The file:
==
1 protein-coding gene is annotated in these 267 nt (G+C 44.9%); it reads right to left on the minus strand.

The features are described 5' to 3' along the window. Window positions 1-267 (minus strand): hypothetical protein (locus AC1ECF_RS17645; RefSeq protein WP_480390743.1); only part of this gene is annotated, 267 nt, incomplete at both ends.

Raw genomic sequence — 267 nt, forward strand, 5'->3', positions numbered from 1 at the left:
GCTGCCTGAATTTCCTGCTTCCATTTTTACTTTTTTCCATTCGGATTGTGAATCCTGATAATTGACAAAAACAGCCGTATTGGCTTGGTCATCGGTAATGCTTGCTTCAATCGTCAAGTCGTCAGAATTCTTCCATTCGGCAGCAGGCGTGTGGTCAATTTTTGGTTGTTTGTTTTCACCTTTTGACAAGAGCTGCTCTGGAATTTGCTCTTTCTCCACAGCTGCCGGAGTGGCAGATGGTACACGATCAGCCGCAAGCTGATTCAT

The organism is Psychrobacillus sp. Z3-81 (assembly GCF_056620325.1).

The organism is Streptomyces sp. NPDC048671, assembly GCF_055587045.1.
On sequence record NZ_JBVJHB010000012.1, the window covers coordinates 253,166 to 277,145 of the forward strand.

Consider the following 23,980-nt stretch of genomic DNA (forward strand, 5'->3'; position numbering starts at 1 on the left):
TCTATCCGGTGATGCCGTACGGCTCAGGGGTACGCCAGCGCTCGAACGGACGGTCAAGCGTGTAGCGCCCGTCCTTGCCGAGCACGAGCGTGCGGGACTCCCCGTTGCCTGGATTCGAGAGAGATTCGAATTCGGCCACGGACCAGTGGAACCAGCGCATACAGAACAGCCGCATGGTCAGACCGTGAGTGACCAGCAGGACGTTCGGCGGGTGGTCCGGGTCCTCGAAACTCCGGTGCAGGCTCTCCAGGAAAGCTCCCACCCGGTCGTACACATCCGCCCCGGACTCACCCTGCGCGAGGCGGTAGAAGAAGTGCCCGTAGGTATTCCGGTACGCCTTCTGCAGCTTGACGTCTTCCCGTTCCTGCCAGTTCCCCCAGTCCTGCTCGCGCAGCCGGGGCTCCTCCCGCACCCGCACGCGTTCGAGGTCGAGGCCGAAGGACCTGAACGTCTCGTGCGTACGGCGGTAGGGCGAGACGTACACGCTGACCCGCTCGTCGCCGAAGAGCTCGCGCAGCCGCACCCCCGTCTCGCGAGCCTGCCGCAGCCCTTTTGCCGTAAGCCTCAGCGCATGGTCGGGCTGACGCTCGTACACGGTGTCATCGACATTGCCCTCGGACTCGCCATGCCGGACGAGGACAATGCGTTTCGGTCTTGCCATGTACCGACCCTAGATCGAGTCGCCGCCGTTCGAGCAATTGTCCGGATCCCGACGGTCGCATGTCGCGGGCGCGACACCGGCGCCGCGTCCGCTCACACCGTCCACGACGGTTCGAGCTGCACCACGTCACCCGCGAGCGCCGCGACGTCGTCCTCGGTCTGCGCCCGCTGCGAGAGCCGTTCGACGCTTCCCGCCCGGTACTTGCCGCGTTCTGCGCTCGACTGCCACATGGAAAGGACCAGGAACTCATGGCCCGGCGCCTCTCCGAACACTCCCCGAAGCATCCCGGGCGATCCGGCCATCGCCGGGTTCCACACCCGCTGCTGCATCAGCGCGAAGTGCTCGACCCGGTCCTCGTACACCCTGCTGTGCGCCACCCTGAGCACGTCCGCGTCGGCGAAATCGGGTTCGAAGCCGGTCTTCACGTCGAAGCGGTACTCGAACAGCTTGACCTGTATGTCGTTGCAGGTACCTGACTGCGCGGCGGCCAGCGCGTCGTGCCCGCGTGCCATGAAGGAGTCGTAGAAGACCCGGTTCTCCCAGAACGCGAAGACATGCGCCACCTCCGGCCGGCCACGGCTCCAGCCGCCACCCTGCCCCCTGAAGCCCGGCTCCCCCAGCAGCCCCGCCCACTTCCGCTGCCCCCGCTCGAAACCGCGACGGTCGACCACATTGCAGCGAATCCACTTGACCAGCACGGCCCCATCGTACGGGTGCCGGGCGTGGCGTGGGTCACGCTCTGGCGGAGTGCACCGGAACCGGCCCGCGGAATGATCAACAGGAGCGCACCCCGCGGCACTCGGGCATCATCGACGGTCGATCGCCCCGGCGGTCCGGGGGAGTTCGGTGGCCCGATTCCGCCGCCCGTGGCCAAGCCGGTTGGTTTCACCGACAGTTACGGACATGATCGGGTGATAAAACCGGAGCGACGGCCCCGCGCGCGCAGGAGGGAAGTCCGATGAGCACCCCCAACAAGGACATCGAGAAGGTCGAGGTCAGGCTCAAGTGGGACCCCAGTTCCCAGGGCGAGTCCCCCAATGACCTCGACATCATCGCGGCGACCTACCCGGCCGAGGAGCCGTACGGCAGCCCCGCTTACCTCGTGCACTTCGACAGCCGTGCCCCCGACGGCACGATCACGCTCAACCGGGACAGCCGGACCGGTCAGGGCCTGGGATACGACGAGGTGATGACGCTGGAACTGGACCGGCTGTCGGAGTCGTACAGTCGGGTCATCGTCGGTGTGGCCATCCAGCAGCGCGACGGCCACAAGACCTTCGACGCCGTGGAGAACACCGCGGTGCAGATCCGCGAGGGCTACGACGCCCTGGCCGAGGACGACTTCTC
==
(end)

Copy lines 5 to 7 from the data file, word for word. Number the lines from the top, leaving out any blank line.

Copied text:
The organism is Psychrobacillus sp. Z3-81 (assembly GCF_056620325.1).

The organism is Streptomyces sp. NPDC048671, assembly GCF_055587045.1.
On sequence record NZ_JBVJHB010000012.1, the window covers coordinates 253,166 to 277,145 of the forward strand.